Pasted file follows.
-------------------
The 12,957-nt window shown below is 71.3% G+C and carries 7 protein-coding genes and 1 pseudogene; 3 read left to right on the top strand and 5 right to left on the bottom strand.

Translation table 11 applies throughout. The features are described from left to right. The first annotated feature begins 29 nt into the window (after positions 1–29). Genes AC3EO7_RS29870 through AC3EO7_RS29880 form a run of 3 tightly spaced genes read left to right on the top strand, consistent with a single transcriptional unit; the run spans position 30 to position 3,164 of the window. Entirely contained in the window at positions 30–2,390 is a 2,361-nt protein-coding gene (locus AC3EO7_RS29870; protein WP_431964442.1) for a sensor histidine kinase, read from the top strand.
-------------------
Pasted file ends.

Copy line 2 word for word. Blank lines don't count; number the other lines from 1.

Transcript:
Translation table 11 applies throughout. The features are described from left to right. The first annotated feature begins 29 nt into the window (after positions 1–29). Genes AC3EO7_RS29870 through AC3EO7_RS29880 form a run of 3 tightly spaced genes read left to right on the top strand, consistent with a single transcriptional unit; the run spans position 30 to position 3,164 of the window. Entirely contained in the window at positions 30–2,390 is a 2,361-nt protein-coding gene (locus AC3EO7_RS29870; protein WP_431964442.1) for a sensor histidine kinase, read from the top strand.